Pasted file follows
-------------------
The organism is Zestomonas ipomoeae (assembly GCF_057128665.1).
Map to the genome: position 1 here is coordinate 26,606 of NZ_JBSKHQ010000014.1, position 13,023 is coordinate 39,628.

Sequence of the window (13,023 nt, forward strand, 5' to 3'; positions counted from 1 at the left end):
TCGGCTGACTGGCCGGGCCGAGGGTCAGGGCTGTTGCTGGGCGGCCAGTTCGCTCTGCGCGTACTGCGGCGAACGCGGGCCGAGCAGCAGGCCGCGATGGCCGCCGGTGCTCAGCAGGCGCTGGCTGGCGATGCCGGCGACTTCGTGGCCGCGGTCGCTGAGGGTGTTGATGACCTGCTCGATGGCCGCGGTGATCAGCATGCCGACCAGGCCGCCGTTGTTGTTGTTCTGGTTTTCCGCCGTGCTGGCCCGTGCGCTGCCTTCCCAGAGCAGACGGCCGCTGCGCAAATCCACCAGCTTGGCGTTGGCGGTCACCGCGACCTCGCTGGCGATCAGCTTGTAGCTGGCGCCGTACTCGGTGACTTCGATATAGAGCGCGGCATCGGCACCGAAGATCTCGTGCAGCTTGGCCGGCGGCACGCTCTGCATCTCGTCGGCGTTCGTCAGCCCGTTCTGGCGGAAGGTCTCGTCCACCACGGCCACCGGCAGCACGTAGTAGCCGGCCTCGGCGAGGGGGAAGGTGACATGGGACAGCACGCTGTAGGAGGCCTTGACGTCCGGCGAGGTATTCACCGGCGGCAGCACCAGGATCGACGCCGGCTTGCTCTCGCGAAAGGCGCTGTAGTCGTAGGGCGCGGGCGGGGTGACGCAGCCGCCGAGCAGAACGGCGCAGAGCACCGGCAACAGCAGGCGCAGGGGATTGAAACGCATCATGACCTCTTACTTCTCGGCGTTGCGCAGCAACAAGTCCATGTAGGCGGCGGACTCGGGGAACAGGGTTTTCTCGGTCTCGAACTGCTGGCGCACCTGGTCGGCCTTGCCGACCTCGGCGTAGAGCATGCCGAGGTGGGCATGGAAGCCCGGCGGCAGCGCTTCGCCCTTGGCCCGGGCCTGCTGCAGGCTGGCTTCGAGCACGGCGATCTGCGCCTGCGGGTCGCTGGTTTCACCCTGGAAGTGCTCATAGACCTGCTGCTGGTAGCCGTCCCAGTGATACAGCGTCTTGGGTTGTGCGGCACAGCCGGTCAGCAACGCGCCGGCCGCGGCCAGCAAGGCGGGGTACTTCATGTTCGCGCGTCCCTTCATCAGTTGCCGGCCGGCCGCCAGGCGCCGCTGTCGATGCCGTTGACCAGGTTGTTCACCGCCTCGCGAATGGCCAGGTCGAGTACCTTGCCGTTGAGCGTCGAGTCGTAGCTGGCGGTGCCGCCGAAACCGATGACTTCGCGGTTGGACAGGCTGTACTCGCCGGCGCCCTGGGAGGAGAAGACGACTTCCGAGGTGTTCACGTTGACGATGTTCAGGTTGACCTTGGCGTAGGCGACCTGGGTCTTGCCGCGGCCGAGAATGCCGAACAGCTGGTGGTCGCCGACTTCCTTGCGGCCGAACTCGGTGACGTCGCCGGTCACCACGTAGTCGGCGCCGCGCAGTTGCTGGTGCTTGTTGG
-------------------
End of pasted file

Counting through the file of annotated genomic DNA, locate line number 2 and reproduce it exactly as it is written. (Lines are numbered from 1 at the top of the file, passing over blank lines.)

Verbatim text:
Map to the genome: position 1 here is coordinate 26,606 of NZ_JBSKHQ010000014.1, position 13,023 is coordinate 39,628.